1 October 2005
For the third year running the Liberty Festival took over London's Trafalgar Square to showcase the work of disabled artists and performers. Joe McConnell gives his thoughts on this year's offering
Destiny and bad planning conspired so that I missed the first two acts of this year's Liberty Festival on 3 September. Huge apologies to both Minika Green and Sign Dance Collective. Everyone I spoke to in the audience agreed that both acts were strong and well worth catching.
The festival began for me with the third act: Touch/Don't Touch, performed by Claire Cunningham and Jami Quarrell of Blue Eyed Soul. This was an evocative acrobatic dance work skilfully executed by both artists and set to an effective sound collage of the performers' own speech. It was a shame that the visibility of the staging meant that the performance - repeated three times in the programme - ended up being lost to many audience members. This should have been worked out better at the planning stage.
Caroline Parker delivered her usual funky celebration of British Sign Language through sign song interpretations of '80s pop anthems. This act could really do with a bit of an update, but is really great when you catch it for the first time.
Fronting the Heart N Soul Club Posse, the wonderful Lizzie Emeh opened with a powerful ska ballad to motherhood. Her subsequent rap-based duets with Minika Green and Mat Fraser were high points of the festival. Hopefully these collaborations are not a one-off - they really worked well together. Totlyn Jackson followed with interpretations of r 'n' b standards, really taking flight with the beautifully-timed Banana Boat Song and Guantanamera.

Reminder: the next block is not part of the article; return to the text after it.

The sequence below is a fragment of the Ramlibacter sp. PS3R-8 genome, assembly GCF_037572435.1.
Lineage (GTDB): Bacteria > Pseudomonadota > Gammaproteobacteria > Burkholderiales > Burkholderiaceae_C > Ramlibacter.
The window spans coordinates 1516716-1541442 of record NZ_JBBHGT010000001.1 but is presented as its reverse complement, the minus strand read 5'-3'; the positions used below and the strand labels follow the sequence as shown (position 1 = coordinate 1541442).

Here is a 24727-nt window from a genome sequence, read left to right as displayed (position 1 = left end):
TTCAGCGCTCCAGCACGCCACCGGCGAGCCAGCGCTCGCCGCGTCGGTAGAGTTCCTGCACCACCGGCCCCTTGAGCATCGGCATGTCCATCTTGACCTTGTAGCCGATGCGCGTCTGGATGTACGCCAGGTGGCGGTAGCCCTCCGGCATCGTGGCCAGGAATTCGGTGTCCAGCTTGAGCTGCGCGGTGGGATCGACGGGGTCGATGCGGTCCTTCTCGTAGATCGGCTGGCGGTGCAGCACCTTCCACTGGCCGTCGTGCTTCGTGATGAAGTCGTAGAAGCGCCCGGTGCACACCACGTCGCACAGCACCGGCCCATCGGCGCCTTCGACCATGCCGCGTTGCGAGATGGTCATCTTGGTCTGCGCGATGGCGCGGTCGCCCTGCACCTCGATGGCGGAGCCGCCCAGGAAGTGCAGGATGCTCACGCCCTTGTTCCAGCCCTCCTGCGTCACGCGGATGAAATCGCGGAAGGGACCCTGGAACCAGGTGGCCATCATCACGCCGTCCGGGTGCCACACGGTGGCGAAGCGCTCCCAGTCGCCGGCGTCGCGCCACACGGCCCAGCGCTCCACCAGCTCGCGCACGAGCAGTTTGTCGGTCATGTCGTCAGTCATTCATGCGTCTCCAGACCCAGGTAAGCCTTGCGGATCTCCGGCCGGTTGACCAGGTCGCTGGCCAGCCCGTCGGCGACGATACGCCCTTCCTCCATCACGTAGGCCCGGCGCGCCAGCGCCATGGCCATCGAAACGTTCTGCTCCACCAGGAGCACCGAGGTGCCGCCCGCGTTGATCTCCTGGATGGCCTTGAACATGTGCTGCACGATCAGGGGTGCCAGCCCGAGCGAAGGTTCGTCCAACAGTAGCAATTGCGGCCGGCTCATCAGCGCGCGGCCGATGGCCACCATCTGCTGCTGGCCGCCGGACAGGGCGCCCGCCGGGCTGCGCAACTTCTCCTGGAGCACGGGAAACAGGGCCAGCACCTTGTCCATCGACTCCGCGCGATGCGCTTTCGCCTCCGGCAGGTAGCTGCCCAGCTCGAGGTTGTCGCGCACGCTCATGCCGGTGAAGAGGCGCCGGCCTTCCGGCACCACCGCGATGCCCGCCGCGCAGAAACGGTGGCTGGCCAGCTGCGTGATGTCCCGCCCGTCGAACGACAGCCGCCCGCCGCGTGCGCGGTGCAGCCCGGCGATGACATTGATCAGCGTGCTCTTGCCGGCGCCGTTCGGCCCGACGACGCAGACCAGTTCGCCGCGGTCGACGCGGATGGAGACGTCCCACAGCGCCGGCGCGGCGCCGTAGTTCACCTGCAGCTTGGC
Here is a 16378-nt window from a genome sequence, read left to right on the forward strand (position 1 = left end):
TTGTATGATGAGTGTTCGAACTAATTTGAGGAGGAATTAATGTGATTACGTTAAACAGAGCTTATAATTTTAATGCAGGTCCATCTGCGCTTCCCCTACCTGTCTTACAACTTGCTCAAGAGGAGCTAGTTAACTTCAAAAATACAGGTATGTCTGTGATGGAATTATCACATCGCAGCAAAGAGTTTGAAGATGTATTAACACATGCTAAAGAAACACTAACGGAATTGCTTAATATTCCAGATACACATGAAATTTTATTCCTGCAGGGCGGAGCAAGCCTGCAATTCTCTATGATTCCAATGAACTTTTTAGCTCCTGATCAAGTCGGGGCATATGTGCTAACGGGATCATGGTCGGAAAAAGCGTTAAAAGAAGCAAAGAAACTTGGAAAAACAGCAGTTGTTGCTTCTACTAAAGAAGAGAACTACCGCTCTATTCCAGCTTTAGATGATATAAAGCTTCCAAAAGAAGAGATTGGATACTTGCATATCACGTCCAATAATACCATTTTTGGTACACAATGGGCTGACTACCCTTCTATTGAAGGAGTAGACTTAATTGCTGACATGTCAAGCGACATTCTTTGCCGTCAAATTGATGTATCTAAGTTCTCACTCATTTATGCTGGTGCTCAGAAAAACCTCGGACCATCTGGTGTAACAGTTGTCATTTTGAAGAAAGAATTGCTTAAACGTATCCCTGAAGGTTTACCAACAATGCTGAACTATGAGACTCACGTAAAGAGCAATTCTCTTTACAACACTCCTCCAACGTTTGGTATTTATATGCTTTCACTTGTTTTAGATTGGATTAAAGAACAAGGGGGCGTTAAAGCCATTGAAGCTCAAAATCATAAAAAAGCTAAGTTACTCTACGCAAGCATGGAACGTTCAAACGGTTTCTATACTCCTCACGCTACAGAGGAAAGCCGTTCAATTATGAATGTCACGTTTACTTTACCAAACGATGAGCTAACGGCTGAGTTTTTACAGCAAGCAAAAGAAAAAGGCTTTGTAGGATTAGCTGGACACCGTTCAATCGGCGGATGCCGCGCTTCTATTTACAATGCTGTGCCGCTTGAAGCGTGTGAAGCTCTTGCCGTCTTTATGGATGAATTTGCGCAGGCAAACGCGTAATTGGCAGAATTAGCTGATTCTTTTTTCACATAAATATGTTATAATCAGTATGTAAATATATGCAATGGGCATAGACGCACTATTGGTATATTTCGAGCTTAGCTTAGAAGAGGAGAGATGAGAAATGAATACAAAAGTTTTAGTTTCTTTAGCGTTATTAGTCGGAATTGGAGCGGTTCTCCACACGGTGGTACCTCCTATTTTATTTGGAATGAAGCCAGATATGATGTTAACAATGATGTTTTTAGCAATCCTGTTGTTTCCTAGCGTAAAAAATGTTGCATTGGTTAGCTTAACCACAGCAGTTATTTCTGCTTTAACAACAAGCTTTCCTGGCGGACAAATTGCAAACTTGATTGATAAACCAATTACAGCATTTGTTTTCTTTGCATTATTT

Then for something completely new and show-stopping: jazz singer Maggie Nichols and psychedelic violinist Chas de Swiet joined a powerful cluster of musicians in a jazz-impro-fusion-flavoured performance, which unfolded in a dizzying rotation of combos delivering a set of powerful numbers raging against toxic psychiatry. Lloyd Lindsay's rap fusion number Statute of Liberty was particularly memorable and the performance culminated with a fusion of samba, rock and rap. This whole sequence of short sets was under the banner of Deadbeat International, organised by newly formed user-led group Creative Routes. This is definitely an experience to watch out for. Screened footage of Aidan Shingler's Kiss it campaign provided a poignant backdrop.
Neville Murray's Besta Vista Social Club, complete with horn session, gave an exuberantly sexy percussion-driven performance, setting a seriously impressive standard for a part-time community-based project.
Unity in Devision performed three well-crafted original numbers with a folk-punk feel. Susan Hedges closed the festival, showcasing newly written hard rock-inspired material.
From my vantage point looking down at the stage from the National Gallery, the audience seemed a bit thin on the ground - possibly connected with the aftermath of the recent London bombings? But it was wonderful to see so many wheelchair-users together sharing the same space, which really brings home how rare a sight this is except at special venues and events. This is what makes Liberty's tagline The UK's most accessible outdoor festival a tad irritating. Why aren't all publicly-funded festivals such as the Greater London Authority's own Rise Festival just as proud to be just as accessible? And why aren't they just as accessible?
The festival was deftly compered by comedians Steve Day and Liz Carr, recently returned from Edinburgh, where they performed together in Abnormally Funny People. It's important to remember that this is not a disability arts festival but a celebration of the achievements of the disabled people's movement featuring disabled artists. Liz Carr repeatedly struck a brilliantly sardonic note by celebrating what has been achieved in the past two decades, but constantly reminding us how far we have still to travel towards a time when the 'most accessible' festivals are not confined to an over-hyped annual circus for cripples.